Aug 25, 2019 Nice Discipline???
A group of 40 Hell’s Angles roared into the parking lot of a church in Concord, California, just before the worship service was to begin. One of the bikers got off his bike, walked into church, and sat down in the back. The whole congregation watched fearfully, wondering what would happen next. But the rest of the bikers just stood by their bikes in the parking lot and smoked their cigarettes, waiting for the service to end. When the service was over, a few brave members talked to the bikers and invited them to stay for coffee. The bikers accepted the offer. Then the members learned why the one biker had sat through worship. He had broken their ‘code’ in some way and, as punishment, had to go to church.
Sitting in church, for that Hell’s Angel, was meant as a correction for some wrong done against the code of that group. He was obliged to go to church as a consequence for his behavior in the group. By going to church he was enduring a type of punishment (not, of course, like any of you!).
His going to church was intended as punishment, though hopefully the sermon gave him the gospel! Punishment and discipline are related, but they’re not the same thing as payment or atonement. That comes out in a couple places in today’s epistle lesson from Hebrews, that we’re focusing on today. In one place it actually comes out of Proverbs chapter 3 originally. The writer of Hebrews is quoting God from the book of Proverbs in verses 5 and 6 today. Look at those verses with me please and read them out loud together.
“My son, do not make light of the Lord’s discipline, and do not lose heart when he rebukes you, 6 because the Lord disciplines those he loves, and he punishes everyone he accepts as a son.”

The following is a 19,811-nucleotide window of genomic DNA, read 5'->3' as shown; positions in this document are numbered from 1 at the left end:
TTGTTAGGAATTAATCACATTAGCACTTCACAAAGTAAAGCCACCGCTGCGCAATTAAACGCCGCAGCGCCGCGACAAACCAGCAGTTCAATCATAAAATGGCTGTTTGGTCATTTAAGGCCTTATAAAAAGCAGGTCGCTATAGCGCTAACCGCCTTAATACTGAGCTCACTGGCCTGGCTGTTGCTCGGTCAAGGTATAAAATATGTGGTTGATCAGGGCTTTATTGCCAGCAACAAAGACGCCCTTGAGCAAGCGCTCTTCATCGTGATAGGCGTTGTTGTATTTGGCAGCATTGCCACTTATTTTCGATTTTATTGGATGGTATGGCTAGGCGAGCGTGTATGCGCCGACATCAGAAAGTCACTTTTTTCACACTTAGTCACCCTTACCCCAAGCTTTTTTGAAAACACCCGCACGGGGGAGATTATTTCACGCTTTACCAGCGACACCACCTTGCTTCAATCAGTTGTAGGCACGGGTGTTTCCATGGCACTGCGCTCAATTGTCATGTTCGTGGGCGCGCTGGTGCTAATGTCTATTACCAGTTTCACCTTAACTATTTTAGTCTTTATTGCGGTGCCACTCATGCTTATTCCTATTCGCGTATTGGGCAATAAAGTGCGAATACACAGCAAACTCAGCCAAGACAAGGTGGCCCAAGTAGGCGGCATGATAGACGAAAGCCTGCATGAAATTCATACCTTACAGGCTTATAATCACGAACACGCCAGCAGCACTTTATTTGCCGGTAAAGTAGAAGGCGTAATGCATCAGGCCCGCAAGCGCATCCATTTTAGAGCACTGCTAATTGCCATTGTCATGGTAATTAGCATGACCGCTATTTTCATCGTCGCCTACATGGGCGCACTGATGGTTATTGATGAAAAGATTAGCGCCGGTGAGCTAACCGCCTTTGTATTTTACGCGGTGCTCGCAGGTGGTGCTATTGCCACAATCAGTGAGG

Now don’t miss that earlier in vs. 5, the writer of Hebrews says that this discipline is a word of encouragement. And it is encouragement direct from God. God is addressing His family, His children, with these words and actions we’re told. That’s great news because that means we’re being told that God’s discipline is meant to benefit us. Can there be such a thing as ‘nice discipline’?
Discipline is meant to teach, to correct wrong behavior, so that a person improves who they are and how they act in the world. It’s about learning to act in helpful ways. It’s meant to teach proper actions. And I can think of no discipline that’s easy to endure or pleasant to get through. Punishment, however, is done to teach that actions have consequences and require justice. But don’t confuse that with atonement. Punishment is not the same thing as atonement – which is payment for the guilt of sin.
That’s important for us as Christians to be sure we’ve got a good handle on. We never want to think that God is demanding atonement from us for our sins. God doesn’t do that. He does not demand that we now pay for the guilt of our sins in any way and so justify ourselves to Him.